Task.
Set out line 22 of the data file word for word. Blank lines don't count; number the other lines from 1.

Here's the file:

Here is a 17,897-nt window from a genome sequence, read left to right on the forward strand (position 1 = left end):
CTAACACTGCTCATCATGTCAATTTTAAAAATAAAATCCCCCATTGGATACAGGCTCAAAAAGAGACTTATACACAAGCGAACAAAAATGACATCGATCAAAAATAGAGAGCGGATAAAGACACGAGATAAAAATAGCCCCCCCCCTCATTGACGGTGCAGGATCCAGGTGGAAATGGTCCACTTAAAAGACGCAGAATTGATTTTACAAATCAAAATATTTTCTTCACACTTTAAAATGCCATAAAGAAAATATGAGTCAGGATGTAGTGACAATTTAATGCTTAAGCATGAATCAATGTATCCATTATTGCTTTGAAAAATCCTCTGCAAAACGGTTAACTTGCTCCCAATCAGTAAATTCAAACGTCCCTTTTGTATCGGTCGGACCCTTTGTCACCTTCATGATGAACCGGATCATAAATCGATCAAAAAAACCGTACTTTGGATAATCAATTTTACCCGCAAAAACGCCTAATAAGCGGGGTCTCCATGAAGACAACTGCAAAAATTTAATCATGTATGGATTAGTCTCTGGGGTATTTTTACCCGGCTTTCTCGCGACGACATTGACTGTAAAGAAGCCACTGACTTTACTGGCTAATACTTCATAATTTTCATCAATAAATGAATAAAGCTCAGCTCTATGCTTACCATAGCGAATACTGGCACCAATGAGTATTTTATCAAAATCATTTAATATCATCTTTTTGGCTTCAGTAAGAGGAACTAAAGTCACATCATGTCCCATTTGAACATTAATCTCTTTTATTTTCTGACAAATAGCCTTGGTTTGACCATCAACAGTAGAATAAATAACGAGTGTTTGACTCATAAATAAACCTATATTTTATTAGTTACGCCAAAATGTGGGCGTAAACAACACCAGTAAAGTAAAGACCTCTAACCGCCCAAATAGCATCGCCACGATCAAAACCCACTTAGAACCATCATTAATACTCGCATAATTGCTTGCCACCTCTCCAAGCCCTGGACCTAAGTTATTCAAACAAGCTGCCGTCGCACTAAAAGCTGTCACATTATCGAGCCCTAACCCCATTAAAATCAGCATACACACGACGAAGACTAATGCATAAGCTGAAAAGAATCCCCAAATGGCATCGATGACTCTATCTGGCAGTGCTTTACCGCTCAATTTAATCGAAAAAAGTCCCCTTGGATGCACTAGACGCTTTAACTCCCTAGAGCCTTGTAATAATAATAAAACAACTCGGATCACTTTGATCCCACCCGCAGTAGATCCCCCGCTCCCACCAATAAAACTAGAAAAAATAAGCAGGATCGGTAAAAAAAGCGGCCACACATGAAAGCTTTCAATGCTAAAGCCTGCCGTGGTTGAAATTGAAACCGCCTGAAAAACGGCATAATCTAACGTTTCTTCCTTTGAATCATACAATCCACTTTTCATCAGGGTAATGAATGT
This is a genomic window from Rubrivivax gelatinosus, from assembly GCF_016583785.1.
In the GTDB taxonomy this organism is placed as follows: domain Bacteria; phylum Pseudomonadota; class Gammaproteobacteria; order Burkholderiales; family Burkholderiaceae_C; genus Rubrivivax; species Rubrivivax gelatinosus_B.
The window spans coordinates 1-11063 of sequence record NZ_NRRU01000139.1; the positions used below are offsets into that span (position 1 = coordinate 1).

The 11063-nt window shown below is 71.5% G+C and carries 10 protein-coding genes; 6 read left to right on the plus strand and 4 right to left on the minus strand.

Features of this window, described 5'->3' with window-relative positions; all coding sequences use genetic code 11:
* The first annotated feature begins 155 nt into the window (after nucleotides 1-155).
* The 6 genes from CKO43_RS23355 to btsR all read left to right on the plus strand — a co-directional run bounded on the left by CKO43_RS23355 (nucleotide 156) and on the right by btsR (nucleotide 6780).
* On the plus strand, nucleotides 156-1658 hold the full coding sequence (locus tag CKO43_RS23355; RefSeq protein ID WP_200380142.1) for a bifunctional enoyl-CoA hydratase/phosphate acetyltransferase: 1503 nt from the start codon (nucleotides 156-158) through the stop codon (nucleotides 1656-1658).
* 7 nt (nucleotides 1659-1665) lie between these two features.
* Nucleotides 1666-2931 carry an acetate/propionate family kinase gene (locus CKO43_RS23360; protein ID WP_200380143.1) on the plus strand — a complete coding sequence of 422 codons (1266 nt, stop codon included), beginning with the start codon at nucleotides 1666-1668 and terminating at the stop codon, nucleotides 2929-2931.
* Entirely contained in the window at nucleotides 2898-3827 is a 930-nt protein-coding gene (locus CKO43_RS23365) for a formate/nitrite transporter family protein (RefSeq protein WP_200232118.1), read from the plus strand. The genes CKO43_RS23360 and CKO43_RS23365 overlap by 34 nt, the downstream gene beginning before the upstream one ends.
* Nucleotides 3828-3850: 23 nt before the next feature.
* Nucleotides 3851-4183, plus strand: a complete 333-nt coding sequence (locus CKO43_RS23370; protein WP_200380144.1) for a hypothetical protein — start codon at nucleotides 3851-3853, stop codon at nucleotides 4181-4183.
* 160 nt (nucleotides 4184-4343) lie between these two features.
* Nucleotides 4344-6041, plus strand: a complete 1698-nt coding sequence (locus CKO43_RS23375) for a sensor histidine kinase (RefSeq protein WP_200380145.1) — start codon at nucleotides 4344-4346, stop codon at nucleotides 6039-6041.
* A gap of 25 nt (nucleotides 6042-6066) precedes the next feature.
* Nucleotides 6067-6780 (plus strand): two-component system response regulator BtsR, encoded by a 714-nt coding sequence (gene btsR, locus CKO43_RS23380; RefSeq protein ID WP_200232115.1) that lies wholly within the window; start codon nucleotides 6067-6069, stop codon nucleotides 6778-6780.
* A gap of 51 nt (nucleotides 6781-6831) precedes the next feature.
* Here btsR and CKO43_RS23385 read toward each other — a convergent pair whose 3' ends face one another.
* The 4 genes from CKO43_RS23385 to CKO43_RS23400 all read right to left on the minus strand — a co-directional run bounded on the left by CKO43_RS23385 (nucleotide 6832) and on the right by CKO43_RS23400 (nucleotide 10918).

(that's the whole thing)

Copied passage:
* The 4 genes from CKO43_RS23385 to CKO43_RS23400 all read right to left on the minus strand — a co-directional run bounded on the left by CKO43_RS23385 (nucleotide 6832) and on the right by CKO43_RS23400 (nucleotide 10918).